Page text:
Safety Alerts & Recalls
What does this mean?
Corticosteroids are of great benefit in controlling asthma and allergies. Their benefits will continue to outweigh the risk of side effects for most patients. Corticosteroids should not be stopped suddenly as this may cause a potential worsening of these conditions.
This alert is meant to inform you of the possibility of mood and behaviour side effects when taking corticosteroids in the form of inhalers or nasal sprays. Please read the information leaflet that comes with your medicine to learn about all of the possible side effects of your medicine. If you take a corticosteroid inhaler or nasal spray and are concerned about symptoms you are experiencing, you should keep taking your medicine and speak to your doctor about your concerns.
Corticosteroid Inhalers and Nasal Sprays Can Alter Your Mood
In the September 2010 Drug Safety Update, the Medicines and Healthcare products Regulatory Agency (MHRA) reports that a review of corticosteroids (sometimes called "steroids" for short) in inhalers and nasal sprays suggests that these medicines may have a number of effects on mood and behaviour. These side effects include restlessness and hyperactivity; problems with sleeping; anxiety; depression; and aggression. Children in particular can become aggressive.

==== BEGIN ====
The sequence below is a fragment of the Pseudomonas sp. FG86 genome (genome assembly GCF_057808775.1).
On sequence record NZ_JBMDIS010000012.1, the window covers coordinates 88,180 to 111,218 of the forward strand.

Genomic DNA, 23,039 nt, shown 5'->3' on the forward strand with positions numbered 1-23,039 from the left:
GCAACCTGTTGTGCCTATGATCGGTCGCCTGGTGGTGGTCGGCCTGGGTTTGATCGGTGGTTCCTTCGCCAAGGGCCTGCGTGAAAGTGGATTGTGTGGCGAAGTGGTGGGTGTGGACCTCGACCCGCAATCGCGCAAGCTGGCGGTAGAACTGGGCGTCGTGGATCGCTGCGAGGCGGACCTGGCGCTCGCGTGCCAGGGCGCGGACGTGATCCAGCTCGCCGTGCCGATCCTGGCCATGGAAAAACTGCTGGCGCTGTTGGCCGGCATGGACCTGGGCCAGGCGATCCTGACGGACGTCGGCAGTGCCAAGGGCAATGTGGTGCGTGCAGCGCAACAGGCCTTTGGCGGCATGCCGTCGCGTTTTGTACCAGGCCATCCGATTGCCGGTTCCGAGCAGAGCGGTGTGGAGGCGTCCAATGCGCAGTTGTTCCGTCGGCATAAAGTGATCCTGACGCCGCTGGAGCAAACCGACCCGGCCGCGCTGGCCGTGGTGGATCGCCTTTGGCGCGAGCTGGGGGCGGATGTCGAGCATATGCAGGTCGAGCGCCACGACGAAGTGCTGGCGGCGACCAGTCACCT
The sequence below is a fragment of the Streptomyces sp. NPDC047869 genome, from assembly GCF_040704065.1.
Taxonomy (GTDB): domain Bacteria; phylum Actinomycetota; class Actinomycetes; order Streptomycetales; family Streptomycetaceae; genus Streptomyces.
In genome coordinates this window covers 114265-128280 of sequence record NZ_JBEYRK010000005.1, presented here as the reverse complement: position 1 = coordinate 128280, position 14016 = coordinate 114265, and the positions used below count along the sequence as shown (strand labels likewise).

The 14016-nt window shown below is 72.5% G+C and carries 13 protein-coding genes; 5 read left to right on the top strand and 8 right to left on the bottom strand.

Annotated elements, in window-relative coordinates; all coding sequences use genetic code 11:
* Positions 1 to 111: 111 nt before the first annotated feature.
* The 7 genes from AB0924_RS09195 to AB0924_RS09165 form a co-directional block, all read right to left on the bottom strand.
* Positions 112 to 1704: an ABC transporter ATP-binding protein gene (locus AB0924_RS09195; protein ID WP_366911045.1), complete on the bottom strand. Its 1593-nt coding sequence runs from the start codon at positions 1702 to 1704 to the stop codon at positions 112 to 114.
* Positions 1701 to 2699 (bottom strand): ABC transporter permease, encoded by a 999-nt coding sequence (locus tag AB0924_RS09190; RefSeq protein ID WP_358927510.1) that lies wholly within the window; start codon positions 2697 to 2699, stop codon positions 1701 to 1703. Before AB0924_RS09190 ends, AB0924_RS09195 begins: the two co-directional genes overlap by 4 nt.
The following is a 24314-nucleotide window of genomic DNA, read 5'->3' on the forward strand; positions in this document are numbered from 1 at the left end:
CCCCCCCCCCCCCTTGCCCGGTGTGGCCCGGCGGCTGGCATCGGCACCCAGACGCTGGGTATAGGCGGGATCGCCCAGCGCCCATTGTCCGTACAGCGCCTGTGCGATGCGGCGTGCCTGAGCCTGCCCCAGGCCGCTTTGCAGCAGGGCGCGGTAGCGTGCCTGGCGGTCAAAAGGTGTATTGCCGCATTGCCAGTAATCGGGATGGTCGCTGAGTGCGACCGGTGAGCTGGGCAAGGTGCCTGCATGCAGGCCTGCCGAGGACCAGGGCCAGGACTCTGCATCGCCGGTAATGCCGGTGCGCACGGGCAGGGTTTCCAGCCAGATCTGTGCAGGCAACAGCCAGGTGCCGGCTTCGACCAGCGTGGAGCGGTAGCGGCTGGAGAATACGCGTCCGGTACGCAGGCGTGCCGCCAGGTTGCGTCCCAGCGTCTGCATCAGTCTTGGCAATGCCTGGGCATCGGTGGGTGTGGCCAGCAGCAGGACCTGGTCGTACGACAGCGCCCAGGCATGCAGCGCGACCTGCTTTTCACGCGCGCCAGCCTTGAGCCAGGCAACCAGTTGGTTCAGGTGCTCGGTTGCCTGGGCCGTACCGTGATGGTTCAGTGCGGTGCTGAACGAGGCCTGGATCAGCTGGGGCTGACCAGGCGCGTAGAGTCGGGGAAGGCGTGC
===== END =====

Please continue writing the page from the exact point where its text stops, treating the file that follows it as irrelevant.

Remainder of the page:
Corticosteroids can be used to treat asthma in the form of inhalers which are breathed into the lungs. Corticosteroids are also given in the form of nasal sprays to help people with allergies and some conditions which affect the nose.
Corticosteroid inhalers include: Beclometasone (Asmabec, Becodisks, Clenil Modulite, Fostair, Qvar)
Budesonide (Budelin Novolizer, Pulmicort, Symbicort)
Fluticasone (Flixotide, Seretide)
Corticosteroid nasal sprays include: Beclometasone (Beconase, Nasobec, Pollenase, Vivabec)
Betamethasone (Betnesol, Vistamethasone)
Budesonide (Rhinocort Aqua)
Fluticasone (Avamys, Flixonase, Nasofan)
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